Walt Winningham made holes-in-one on No. 11 and No. 14 at Charleston Municipal on Wednesday. Photo provided/Marshall Ormond.

What are the odds?

According to the National Hole-in-One Registry, Walt Winningham's chances of making two holes-in-one Wednesday at Charleston Municipal Golf Course were 67,000,000 to 1. But the 72-year-old West Ashley resident beat those odds, making his first-ever ace on the par-3 11th hole and a few minutes later scoring his second on the par-3 14th.

"It really hasn't sunk in," said Winningham, who has been playing golf since he was 13. "Somebody asked me after No. 11 how I felt and I said my heart was beating 100 miles an hour.

"On the second one I had calmed down. I started concentrating on golf. The pressure was all gone then."

Winningham had just resumed playing golf a few days earlier. He said he stayed off the golf course for several months, partly because of the hot weather.

Winningham was playing with a group called the Rascals and was paired with Ken Martin, Guy Via and Larry Boudolf.

"I got to 11 and I wasn't playing good," Winningham said. "Usually at that distance (officially 135 yards) I'll hit an 8- or 9-iron. But I decided to take a 6-iron and just hit it toward the green. At first I thought it went past the hole, in the fringe or the rough. But we walked up, looked and it was in the hole."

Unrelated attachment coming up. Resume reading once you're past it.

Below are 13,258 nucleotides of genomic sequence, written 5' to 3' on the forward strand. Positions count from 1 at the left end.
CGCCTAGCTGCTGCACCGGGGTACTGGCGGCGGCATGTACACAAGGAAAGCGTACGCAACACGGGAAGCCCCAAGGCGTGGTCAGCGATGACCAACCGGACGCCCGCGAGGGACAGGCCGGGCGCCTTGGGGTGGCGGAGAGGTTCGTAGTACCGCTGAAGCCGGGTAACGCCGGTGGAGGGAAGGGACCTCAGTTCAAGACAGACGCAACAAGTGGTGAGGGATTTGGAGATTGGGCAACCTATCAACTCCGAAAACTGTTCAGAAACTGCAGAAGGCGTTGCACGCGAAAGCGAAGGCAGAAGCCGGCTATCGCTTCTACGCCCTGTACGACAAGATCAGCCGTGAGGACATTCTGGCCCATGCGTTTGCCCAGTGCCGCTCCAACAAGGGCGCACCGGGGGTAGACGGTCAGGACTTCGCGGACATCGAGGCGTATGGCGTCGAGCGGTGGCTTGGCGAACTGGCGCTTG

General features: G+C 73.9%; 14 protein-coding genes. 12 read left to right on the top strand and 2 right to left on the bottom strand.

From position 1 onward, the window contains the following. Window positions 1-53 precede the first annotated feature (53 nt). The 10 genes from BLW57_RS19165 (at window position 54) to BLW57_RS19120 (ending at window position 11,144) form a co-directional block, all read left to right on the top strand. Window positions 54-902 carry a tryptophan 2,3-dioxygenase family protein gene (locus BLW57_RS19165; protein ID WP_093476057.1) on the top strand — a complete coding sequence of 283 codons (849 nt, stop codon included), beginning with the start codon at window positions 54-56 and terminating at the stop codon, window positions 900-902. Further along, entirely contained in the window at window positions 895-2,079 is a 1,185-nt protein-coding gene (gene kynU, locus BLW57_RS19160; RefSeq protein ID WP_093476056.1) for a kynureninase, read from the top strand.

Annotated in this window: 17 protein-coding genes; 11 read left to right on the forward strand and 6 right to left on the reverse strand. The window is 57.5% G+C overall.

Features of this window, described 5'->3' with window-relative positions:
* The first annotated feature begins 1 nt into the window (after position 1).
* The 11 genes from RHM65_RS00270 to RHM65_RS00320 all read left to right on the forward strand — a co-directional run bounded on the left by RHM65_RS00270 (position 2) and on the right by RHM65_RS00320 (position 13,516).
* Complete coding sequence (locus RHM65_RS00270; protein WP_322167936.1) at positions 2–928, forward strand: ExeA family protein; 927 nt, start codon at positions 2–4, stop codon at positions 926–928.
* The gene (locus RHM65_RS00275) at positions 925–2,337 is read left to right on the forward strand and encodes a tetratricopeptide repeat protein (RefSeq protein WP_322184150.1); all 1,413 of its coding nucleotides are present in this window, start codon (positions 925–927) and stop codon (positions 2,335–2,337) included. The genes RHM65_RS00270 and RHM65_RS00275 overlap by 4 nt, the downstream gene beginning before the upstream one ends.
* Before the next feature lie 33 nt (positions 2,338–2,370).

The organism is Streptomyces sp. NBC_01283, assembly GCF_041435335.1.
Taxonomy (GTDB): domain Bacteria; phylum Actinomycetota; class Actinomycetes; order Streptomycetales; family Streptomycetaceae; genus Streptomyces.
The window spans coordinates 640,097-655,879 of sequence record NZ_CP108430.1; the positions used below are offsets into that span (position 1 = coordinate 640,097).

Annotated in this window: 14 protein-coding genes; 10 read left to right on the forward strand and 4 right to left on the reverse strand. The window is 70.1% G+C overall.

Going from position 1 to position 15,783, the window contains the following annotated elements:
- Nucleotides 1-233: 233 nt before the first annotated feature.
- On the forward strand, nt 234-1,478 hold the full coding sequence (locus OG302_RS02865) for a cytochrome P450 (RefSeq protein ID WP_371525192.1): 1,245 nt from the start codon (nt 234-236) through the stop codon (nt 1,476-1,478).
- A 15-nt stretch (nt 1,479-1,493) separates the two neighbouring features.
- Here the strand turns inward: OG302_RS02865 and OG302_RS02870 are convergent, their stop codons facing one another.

Winningham followed that with a triple-bogey on No. 12 but settled down by the time he got to 14. He selected a 9-iron and played the shot to the right of the flag because of the wind.

"When I hit it I knew it was coming right down at the pin. I was saying 'get in the hole! get in the hole!' I heard it hit the pin real solid. You could hear it from 100-something yards out," Winningham said.

When his foursome got to the green, they could see only one ball and Winningham knew it wasn't his. He grabbed a wedge and his putter, thinking the ball had ricocheted into the bunker. But Martin told him to look in the hole first and there it was.

"You don't know how you will react when it happens. Before I had finished everybody on the whole course knew what had happened. It was pretty exciting," Winningham said.

Still, he wasn't excited about his overall score, a 79.

"To me, that's bad. I'm used to shooting 75 and below with no problem," Winningham said.

Winningham said he's made plenty of eagles, and years ago made a hole-in-one on a pitch-and-putt course that was located at the present-day site of the Nissan dealership on Savannah Highway.

"I hit one on the third hole and the ball hit the sprinkler head and kicked up in the hole. I didn't even hit the green. That was just a fluke. I don't classify that as a legitimate hole-in-one. It wasn't even on a real course," he said.

And the two aces weren't even that expensive when it came time to buying the traditional post-round drinks. Winningham said the bill came to about $32 and he gave the bartender two $20s and told her to keep the change.